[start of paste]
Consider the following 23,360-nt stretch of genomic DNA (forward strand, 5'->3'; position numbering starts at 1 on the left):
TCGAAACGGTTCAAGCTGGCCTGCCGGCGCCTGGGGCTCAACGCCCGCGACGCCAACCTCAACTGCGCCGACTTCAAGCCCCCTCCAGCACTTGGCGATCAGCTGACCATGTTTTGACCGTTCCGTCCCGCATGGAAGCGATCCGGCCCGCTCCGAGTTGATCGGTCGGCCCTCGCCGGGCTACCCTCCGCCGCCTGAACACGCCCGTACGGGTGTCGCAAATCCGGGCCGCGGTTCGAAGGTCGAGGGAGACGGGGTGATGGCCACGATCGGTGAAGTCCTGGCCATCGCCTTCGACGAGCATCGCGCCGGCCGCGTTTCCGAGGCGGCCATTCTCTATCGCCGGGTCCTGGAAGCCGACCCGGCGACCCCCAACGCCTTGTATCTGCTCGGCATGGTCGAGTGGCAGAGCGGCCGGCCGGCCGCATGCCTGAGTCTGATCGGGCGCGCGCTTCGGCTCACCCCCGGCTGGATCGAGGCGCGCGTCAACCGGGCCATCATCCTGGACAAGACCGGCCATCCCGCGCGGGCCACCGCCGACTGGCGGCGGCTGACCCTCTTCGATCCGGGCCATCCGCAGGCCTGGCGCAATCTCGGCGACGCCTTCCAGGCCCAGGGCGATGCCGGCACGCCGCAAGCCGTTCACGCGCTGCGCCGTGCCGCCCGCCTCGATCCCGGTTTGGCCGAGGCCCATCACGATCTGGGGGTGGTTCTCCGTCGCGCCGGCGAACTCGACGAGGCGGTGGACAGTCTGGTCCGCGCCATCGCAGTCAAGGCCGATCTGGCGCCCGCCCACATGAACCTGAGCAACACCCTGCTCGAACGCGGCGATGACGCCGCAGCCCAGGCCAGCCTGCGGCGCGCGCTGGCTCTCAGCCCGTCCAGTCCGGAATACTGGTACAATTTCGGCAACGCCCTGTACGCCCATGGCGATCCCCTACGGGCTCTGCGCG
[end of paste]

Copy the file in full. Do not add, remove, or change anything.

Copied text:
Consider the following 23,360-nt stretch of genomic DNA (forward strand, 5'->3'; position numbering starts at 1 on the left):
TCGAAACGGTTCAAGCTGGCCTGCCGGCGCCTGGGGCTCAACGCCCGCGACGCCAACCTCAACTGCGCCGACTTCAAGCCCCCTCCAGCACTTGGCGATCAGCTGACCATGTTTTGACCGTTCCGTCCCGCATGGAAGCGATCCGGCCCGCTCCGAGTTGATCGGTCGGCCCTCGCCGGGCTACCCTCCGCCGCCTGAACACGCCCGTACGGGTGTCGCAAATCCGGGCCGCGGTTCGAAGGTCGAGGGAGACGGGGTGATGGCCACGATCGGTGAAGTCCTGGCCATCGCCTTCGACGAGCATCGCGCCGGCCGCGTTTCCGAGGCGGCCATTCTCTATCGCCGGGTCCTGGAAGCCGACCCGGCGACCCCCAACGCCTTGTATCTGCTCGGCATGGTCGAGTGGCAGAGCGGCCGGCCGGCCGCATGCCTGAGTCTGATCGGGCGCGCGCTTCGGCTCACCCCCGGCTGGATCGAGGCGCGCGTCAACCGGGCCATCATCCTGGACAAGACCGGCCATCCCGCGCGGGCCACCGCCGACTGGCGGCGGCTGACCCTCTTCGATCCGGGCCATCCGCAGGCCTGGCGCAATCTCGGCGACGCCTTCCAGGCCCAGGGCGATGCCGGCACGCCGCAAGCCGTTCACGCGCTGCGCCGTGCCGCCCGCCTCGATCCCGGTTTGGCCGAGGCCCATCACGATCTGGGGGTGGTTCTCCGTCGCGCCGGCGAACTCGACGAGGCGGTGGACAGTCTGGTCCGCGCCATCGCAGTCAAGGCCGATCTGGCGCCCGCCCACATGAACCTGAGCAACACCCTGCTCGAACGCGGCGATGACGCCGCAGCCCAGGCCAGCCTGCGGCGCGCGCTGGCTCTCAGCCCGTCCAGTCCGGAATACTGGTACAATTTCGGCAACGCCCTGTACGCCCATGGCGATCCCCTACGGGCTCTGCGCG